Appointed Cultural Ambassador of Panama by President Mireya Moscoso, pianist and composer Danílo Perez finds inspiration in the multicultural land of his birth. A New England Conservatory faculty member with several influential recordings to his credit, Perez is among an emergent generation of New World jazz pianists and composers. Motherland, recently nominated for a Grammy, pays homage to the Creole soul of the Americas, exploring the cultural hybridization process set into motion by the complex and difficult encounter between African, Amerindian and European peoples over the past half millennium. Perez's musical vision freely melds Iberian strains, the rhythmic and lyrical intricacy of Latin American folk dances, and sacred Yoruba percussive traditions carried from West Africa to the New World.
"Suite for the Americas, Part 1" lays out a loping acoustic bass figure by Carlos Henriquez, underpinning the polyphonic weave of Luciana Souza's soaring wordless vocals, with Chris Potter (soprano sax) and Regina Carter (violin) in the upper register, and Perez (piano and Fender Rhodes) in the mid range, against the resolute pulse of drummer Antonio Sanchez, and the Afro-Latin percussion of Luisito Quintero and Ricaurte Villareal. This is a flamenco-tinged work whose cante jondo ardor recalls Spanish jazz piano virtuoso Chano Dominguez. "Elegant Dance" builds on the punto, a Panamanian folk dance whose coquettish figure evokes the Cuban guaguancó, a rumba genre and courting dance that enacts the charged bodily aura of a stylized sexual flirtation. Carter's violin (plucked and bowed) and Aquilez Baez's cuatro set up a piercing tango-like counterpoint to the acoustic piano and Souza's vocals, riding on the pulse of John Patitucci (acoustic bass), Brian Blade (drums), and the roots percussion of Quintero and Villareal.
"Panafrica" conjures up a sultry, bossa-samba interplay between Ricardo Bona (lead vocals and finger-popping electric bass) and backing singers Souza and Claudia Acuña, anchored in a funky batucada salute to the neo-African swing of New World sounds. "Baile," a stately solo piano piece reminiscent of the Cuban danzón and its European predecessors, builds upon a reflective atravesado, another Panamanian folk dance rhythm. Claudia Acuña's spoken preface and crystalline soprano on "Song of the Land" infuse Perez's poetic anthem with the calor of the Panamanian motherland. The tune's Chilean tonada rhythm folds into an insistent figure of a Cuban batá drumming and ritual chanting ensemble invoking the Yoruba deity Ochun.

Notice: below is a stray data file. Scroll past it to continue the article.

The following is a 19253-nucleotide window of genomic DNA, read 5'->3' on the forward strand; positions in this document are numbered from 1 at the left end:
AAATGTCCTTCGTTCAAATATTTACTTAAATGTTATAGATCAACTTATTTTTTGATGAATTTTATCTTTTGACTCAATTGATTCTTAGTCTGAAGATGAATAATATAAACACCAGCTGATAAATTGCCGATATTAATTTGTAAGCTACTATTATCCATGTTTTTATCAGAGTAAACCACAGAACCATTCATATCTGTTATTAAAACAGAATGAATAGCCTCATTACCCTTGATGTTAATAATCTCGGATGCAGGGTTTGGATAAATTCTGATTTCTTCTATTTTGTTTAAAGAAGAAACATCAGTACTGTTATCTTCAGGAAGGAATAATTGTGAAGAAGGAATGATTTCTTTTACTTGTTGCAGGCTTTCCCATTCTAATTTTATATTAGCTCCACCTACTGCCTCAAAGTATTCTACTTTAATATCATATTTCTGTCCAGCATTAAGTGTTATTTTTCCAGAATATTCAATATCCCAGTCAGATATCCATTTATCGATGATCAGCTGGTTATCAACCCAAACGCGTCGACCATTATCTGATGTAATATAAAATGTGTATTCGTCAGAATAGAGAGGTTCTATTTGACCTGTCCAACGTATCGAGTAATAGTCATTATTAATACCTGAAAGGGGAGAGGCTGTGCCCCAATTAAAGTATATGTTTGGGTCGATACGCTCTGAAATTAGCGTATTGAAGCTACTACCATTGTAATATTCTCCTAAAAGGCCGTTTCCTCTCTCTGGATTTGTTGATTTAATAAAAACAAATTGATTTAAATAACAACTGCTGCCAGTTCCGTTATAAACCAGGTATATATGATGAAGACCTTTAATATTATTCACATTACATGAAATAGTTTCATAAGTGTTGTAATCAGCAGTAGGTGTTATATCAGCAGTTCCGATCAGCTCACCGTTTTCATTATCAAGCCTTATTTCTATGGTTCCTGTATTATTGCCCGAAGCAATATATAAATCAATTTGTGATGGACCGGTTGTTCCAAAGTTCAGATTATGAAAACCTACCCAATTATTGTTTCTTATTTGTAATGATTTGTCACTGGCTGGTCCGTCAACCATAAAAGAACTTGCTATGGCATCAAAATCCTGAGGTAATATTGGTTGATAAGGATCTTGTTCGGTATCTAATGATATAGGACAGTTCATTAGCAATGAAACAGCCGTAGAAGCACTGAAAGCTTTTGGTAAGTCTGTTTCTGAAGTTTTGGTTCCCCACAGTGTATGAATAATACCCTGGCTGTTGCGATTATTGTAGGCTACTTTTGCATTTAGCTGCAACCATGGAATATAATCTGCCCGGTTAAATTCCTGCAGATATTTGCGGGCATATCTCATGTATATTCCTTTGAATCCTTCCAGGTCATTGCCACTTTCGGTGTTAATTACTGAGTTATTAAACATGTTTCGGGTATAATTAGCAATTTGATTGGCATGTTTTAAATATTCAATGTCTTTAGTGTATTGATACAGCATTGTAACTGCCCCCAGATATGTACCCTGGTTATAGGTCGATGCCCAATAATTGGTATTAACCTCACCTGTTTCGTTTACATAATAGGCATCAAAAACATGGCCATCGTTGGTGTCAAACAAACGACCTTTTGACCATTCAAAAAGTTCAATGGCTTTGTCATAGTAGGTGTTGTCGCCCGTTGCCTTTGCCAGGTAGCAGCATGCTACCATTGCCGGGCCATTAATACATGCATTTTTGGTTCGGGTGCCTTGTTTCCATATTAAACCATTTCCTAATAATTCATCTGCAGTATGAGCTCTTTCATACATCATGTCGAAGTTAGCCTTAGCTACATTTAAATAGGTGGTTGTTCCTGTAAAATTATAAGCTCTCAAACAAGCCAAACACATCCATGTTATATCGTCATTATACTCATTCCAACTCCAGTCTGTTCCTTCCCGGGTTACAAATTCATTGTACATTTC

"Suite for the Americas, Part 2" returns to the opening theme, allowing Perez to stretch out on piano and Fender Rhodes before giving way to successive erudite leads by Potter, Souza and Carter. "Rio to Panama" melds the rhythms of Panama's tamborito and northeast Brazil's baiao with Perez's percussive keyboard attack and Souza's kindred vocal essay. "Panama Libre" reflects on the senseless devastation unleashed by the Bush administration's 1989 invasion, featuring Kurt Rosenwinkel's lyrical electric guitar, while "Panama 2000" is a restrained composition marking the trans-isthmian canal's return to Panamanian sovereignty. Its melding of Afro-Latin percussion with the jazz-like figures of the keyboard, Diego Urcola's muted trumpet, Potter's howling sax and Carter's incisive violin salute the nation's hemispheric roots and its transcultural destiny.
In an ambitious, studio-crafted Pan-American cultural vision, Perez is much inspired by the fiery reach and terrifying musicality of the dean of Afro-Caribbean piano and composition, Chucho Valdés. Perez-along with Californian Rebeca Mauleón, Martinican Mario Canonge and Cubans Hilario Durán, Gonzalo Rubalcaba and Omar Sosa-represents an emergent cohort of kindred New World musical spirits whose acute keyboard sensibilities project the affirmative, culturally omnivorous energy and vision of world jazz to come. - Michael Stone
Audio sample: "Suite for the Americas Pt 2" (on the record label web site)
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